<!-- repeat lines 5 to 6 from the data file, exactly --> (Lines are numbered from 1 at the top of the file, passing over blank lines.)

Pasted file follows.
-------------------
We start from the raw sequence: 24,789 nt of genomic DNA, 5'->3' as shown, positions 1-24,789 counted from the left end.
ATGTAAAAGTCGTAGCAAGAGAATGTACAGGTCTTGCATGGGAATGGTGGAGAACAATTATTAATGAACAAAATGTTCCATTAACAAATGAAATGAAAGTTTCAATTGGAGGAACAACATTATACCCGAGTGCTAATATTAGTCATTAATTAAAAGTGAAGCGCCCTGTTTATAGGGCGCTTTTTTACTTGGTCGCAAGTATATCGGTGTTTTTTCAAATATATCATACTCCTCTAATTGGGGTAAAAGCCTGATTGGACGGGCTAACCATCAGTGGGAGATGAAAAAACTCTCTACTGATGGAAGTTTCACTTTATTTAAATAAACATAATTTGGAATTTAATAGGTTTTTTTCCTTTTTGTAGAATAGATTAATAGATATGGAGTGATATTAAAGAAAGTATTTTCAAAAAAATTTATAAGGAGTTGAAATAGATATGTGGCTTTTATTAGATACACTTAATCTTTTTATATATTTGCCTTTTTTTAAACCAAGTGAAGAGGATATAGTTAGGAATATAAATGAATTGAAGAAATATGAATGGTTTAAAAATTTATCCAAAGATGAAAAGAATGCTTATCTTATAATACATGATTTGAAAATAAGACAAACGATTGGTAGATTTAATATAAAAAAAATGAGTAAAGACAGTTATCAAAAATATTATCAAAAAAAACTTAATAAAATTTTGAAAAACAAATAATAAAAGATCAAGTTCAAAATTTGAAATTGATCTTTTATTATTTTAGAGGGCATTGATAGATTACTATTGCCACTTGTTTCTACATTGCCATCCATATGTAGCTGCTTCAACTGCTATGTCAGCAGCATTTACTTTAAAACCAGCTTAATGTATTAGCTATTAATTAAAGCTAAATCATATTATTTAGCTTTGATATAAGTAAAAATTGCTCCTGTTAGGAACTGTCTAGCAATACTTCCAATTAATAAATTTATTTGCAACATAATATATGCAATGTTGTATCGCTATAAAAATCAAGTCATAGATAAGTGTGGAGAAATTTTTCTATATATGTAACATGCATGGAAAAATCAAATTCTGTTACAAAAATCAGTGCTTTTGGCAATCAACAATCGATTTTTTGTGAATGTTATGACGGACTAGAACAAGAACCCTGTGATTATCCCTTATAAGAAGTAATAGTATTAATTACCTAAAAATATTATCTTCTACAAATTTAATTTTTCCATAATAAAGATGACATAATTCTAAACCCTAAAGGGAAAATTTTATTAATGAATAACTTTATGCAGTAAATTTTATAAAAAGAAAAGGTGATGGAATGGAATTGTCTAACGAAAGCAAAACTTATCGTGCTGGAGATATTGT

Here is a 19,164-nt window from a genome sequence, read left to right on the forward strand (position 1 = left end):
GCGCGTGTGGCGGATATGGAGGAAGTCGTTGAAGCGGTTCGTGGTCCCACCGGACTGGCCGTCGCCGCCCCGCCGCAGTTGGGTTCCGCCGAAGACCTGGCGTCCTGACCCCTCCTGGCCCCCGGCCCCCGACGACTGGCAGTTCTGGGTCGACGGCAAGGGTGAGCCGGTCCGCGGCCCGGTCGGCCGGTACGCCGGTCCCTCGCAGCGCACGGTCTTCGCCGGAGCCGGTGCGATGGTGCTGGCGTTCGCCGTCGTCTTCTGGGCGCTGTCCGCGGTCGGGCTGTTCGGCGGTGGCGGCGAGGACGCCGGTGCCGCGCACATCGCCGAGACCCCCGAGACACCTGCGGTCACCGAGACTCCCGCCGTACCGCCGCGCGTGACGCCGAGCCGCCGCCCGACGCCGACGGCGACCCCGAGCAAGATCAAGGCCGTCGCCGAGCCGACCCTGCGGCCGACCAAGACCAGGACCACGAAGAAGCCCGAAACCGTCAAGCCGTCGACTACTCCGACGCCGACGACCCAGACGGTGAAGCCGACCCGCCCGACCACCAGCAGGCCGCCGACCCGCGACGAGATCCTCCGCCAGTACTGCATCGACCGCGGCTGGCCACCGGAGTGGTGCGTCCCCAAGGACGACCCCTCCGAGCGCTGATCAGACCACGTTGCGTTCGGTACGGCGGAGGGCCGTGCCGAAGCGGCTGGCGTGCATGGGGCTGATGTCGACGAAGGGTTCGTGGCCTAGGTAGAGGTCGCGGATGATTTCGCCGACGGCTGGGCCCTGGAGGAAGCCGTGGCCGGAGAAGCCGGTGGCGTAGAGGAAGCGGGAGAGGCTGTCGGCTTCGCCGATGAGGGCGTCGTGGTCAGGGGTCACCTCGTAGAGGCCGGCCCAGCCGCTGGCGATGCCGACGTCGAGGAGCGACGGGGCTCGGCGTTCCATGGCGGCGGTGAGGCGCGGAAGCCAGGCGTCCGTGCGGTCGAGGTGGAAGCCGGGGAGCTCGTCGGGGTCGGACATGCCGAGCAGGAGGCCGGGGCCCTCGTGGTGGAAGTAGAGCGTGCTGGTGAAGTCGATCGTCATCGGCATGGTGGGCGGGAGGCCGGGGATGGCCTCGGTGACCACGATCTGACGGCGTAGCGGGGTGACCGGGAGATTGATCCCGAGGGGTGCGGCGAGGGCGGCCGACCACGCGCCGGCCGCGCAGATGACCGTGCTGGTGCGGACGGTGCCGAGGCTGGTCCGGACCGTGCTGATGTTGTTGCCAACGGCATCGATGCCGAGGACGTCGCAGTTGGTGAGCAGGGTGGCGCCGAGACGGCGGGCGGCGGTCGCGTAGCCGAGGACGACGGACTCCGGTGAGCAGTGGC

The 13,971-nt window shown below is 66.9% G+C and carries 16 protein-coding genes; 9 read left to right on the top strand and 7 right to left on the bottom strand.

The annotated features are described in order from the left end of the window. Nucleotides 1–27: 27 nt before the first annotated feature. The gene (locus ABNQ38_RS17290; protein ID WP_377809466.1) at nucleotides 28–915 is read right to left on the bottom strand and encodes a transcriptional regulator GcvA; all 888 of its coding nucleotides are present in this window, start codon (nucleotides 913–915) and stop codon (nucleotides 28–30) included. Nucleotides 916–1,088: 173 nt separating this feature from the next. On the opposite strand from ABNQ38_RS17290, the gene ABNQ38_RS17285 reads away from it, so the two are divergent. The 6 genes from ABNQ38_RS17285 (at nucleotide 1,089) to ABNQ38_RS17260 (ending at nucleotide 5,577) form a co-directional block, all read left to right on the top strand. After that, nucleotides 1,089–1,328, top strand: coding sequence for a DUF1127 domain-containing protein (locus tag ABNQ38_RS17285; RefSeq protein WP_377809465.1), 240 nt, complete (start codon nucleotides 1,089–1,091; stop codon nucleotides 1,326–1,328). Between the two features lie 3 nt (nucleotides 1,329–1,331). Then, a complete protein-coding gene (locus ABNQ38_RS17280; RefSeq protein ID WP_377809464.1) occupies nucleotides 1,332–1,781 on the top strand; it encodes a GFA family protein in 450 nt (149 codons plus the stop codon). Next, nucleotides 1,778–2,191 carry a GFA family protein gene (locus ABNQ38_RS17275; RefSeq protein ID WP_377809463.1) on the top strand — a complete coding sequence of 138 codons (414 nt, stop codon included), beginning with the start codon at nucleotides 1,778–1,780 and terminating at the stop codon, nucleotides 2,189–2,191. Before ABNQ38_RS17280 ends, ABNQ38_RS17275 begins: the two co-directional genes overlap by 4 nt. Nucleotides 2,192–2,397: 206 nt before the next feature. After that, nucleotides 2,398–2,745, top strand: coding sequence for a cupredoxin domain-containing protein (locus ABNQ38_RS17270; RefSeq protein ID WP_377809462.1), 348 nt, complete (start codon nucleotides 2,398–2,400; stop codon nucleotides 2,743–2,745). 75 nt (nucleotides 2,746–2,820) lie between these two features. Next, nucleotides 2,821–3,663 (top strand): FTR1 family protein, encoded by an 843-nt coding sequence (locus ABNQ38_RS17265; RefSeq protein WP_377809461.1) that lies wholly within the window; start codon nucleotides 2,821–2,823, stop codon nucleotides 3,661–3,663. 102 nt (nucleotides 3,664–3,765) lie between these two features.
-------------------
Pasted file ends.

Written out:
The 13,971-nt window shown below is 66.9% G+C and carries 16 protein-coding genes; 9 read left to right on the top strand and 7 right to left on the bottom strand.

The annotated features are described in order from the left end of the window. Nucleotides 1–27: 27 nt before the first annotated feature. The gene (locus ABNQ38_RS17290; protein ID WP_377809466.1) at nucleotides 28–915 is read right to left on the bottom strand and encodes a transcriptional regulator GcvA; all 888 of its coding nucleotides are present in this window, start codon (nucleotides 913–915) and stop codon (nucleotides 28–30) included. Nucleotides 916–1,088: 173 nt separating this feature from the next. On the opposite strand from ABNQ38_RS17290, the gene ABNQ38_RS17285 reads away from it, so the two are divergent. The 6 genes from ABNQ38_RS17285 (at nucleotide 1,089) to ABNQ38_RS17260 (ending at nucleotide 5,577) form a co-directional block, all read left to right on the top strand. After that, nucleotides 1,089–1,328, top strand: coding sequence for a DUF1127 domain-containing protein (locus tag ABNQ38_RS17285; RefSeq protein WP_377809465.1), 240 nt, complete (start codon nucleotides 1,089–1,091; stop codon nucleotides 1,326–1,328). Between the two features lie 3 nt (nucleotides 1,329–1,331). Then, a complete protein-coding gene (locus ABNQ38_RS17280; RefSeq protein ID WP_377809464.1) occupies nucleotides 1,332–1,781 on the top strand; it encodes a GFA family protein in 450 nt (149 codons plus the stop codon). Next, nucleotides 1,778–2,191 carry a GFA family protein gene (locus ABNQ38_RS17275; RefSeq protein ID WP_377809463.1) on the top strand — a complete coding sequence of 138 codons (414 nt, stop codon included), beginning with the start codon at nucleotides 1,778–1,780 and terminating at the stop codon, nucleotides 2,189–2,191. Before ABNQ38_RS17280 ends, ABNQ38_RS17275 begins: the two co-directional genes overlap by 4 nt. Nucleotides 2,192–2,397: 206 nt before the next feature. After that, nucleotides 2,398–2,745, top strand: coding sequence for a cupredoxin domain-containing protein (locus ABNQ38_RS17270; RefSeq protein ID WP_377809462.1), 348 nt, complete (start codon nucleotides 2,398–2,400; stop codon nucleotides 2,743–2,745). 75 nt (nucleotides 2,746–2,820) lie between these two features. Next, nucleotides 2,821–3,663 (top strand): FTR1 family protein, encoded by an 843-nt coding sequence (locus ABNQ38_RS17265; RefSeq protein WP_377809461.1) that lies wholly within the window; start codon nucleotides 2,821–2,823, stop codon nucleotides 3,661–3,663. 102 nt (nucleotides 3,664–3,765) lie between these two features.